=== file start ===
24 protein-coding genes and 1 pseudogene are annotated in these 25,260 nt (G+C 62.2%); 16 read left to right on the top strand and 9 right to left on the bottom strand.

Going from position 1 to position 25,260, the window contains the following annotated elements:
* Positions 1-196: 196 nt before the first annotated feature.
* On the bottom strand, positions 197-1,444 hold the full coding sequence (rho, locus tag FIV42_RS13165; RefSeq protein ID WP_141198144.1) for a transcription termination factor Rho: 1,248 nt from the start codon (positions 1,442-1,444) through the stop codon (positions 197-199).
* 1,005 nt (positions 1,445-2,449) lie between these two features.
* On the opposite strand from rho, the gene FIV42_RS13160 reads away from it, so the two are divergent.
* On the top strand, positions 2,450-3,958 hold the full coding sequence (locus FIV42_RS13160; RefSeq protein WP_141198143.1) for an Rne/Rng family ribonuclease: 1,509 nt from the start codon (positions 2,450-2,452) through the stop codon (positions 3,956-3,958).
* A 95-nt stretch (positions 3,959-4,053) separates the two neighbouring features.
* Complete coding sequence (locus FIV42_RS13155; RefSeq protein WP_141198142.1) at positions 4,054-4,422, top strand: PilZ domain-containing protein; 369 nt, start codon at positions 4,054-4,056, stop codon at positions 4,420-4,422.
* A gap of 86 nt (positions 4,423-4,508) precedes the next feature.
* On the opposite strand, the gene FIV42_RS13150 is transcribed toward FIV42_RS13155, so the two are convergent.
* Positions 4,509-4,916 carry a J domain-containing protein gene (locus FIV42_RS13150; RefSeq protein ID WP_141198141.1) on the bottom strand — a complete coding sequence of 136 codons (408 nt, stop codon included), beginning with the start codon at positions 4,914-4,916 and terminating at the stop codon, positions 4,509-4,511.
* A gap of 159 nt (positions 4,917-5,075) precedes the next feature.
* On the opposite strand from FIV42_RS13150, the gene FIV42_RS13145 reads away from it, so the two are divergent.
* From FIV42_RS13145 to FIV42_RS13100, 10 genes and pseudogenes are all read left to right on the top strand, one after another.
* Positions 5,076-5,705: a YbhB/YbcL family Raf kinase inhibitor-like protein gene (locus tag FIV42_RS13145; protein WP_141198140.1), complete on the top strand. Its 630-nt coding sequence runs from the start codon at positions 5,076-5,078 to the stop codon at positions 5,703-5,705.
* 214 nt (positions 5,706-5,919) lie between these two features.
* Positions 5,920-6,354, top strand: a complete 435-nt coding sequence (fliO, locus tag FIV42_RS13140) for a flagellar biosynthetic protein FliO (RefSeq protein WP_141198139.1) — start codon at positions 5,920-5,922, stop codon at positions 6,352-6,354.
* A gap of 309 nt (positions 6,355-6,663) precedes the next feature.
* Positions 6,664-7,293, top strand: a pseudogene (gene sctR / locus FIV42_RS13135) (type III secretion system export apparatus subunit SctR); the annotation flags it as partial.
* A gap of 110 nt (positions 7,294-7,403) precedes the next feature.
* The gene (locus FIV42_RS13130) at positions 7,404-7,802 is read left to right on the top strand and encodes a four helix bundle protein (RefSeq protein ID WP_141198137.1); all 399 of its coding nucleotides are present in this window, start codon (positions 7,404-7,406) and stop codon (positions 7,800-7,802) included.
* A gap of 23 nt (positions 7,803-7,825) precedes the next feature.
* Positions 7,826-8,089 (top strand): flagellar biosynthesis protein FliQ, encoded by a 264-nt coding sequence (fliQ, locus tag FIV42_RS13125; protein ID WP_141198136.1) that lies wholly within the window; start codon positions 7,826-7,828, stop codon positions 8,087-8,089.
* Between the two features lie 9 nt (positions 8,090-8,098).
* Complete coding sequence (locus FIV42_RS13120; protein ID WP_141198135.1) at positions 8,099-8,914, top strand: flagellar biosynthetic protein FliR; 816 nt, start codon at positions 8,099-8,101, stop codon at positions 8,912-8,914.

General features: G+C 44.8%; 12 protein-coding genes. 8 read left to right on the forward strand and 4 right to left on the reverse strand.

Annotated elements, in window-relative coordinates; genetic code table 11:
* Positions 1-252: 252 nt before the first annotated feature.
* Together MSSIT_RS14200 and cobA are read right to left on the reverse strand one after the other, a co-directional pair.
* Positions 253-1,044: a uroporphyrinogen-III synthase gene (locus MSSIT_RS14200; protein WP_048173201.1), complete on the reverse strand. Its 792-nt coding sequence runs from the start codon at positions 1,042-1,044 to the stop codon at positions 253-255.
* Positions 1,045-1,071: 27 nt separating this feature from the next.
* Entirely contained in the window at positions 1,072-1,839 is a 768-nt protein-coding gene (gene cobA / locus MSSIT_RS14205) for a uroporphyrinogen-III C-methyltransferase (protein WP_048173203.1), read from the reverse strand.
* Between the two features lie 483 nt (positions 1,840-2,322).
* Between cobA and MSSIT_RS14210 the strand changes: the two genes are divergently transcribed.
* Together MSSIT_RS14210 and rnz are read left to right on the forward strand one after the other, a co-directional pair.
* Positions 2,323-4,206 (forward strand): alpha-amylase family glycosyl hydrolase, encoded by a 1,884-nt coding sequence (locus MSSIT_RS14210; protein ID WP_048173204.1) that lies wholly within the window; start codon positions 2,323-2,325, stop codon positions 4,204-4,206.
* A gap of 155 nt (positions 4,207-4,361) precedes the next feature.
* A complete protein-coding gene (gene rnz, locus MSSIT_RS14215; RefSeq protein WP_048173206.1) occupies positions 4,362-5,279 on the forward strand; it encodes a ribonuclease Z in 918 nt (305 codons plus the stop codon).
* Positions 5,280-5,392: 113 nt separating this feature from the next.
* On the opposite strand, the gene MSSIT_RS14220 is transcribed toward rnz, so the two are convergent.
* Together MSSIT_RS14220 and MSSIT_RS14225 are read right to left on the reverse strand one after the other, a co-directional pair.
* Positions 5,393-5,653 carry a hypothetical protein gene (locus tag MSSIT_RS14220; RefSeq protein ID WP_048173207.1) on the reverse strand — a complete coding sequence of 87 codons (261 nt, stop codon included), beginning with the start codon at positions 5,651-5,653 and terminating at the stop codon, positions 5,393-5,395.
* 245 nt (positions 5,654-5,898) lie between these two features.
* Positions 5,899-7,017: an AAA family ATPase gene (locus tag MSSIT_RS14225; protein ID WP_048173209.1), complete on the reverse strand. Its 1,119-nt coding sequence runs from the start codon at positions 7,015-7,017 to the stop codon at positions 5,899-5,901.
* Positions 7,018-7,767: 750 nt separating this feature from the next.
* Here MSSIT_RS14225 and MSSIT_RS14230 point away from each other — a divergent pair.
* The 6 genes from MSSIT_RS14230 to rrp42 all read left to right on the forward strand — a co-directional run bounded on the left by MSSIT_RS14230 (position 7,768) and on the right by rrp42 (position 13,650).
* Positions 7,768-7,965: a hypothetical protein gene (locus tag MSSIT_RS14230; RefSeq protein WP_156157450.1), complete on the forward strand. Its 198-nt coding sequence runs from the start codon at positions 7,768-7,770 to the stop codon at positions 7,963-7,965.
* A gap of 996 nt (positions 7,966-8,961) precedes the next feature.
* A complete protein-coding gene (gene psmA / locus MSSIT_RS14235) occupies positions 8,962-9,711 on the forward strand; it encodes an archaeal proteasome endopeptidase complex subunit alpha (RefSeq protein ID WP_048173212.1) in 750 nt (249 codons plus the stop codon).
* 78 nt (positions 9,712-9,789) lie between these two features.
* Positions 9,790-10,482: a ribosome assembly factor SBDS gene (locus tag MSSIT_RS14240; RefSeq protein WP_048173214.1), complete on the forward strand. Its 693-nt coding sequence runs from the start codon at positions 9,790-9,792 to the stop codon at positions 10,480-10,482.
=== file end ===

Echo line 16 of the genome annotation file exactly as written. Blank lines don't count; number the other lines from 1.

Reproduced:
* Positions 5,076-5,705: a YbhB/YbcL family Raf kinase inhibitor-like protein gene (locus tag FIV42_RS13145; protein WP_141198140.1), complete on the top strand. Its 630-nt coding sequence runs from the start codon at positions 5,076-5,078 to the stop codon at positions 5,703-5,705.